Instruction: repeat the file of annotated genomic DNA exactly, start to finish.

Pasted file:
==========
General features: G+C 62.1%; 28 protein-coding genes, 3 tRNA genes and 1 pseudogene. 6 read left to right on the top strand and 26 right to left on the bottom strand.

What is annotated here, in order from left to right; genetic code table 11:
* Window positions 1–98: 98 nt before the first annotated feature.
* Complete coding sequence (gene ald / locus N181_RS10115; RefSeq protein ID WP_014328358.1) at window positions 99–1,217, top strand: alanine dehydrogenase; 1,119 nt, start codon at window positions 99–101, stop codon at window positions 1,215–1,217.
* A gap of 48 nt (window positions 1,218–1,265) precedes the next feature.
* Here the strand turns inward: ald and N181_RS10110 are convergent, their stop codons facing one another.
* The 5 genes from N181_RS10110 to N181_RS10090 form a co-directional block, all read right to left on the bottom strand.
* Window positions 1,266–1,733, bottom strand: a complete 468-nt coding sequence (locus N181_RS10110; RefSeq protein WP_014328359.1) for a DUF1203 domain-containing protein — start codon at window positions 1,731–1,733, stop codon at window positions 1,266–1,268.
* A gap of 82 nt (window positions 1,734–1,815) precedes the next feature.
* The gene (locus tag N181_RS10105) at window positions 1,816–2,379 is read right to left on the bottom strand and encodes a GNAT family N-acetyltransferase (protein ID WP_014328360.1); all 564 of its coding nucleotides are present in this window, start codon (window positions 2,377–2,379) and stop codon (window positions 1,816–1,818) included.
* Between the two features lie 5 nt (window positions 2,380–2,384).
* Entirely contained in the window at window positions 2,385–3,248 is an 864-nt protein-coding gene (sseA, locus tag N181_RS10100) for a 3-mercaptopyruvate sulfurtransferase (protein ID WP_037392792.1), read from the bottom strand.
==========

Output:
General features: G+C 62.1%; 28 protein-coding genes, 3 tRNA genes and 1 pseudogene. 6 read left to right on the top strand and 26 right to left on the bottom strand.

What is annotated here, in order from left to right; genetic code table 11:
* Window positions 1–98: 98 nt before the first annotated feature.
* Complete coding sequence (gene ald / locus N181_RS10115; RefSeq protein ID WP_014328358.1) at window positions 99–1,217, top strand: alanine dehydrogenase; 1,119 nt, start codon at window positions 99–101, stop codon at window positions 1,215–1,217.
* A gap of 48 nt (window positions 1,218–1,265) precedes the next feature.
* Here the strand turns inward: ald and N181_RS10110 are convergent, their stop codons facing one another.
* The 5 genes from N181_RS10110 to N181_RS10090 form a co-directional block, all read right to left on the bottom strand.
* Window positions 1,266–1,733, bottom strand: a complete 468-nt coding sequence (locus N181_RS10110; RefSeq protein WP_014328359.1) for a DUF1203 domain-containing protein — start codon at window positions 1,731–1,733, stop codon at window positions 1,266–1,268.
* A gap of 82 nt (window positions 1,734–1,815) precedes the next feature.
* The gene (locus tag N181_RS10105) at window positions 1,816–2,379 is read right to left on the bottom strand and encodes a GNAT family N-acetyltransferase (protein ID WP_014328360.1); all 564 of its coding nucleotides are present in this window, start codon (window positions 2,377–2,379) and stop codon (window positions 1,816–1,818) included.
* Between the two features lie 5 nt (window positions 2,380–2,384).
* Entirely contained in the window at window positions 2,385–3,248 is an 864-nt protein-coding gene (sseA, locus tag N181_RS10100) for a 3-mercaptopyruvate sulfurtransferase (protein ID WP_037392792.1), read from the bottom strand.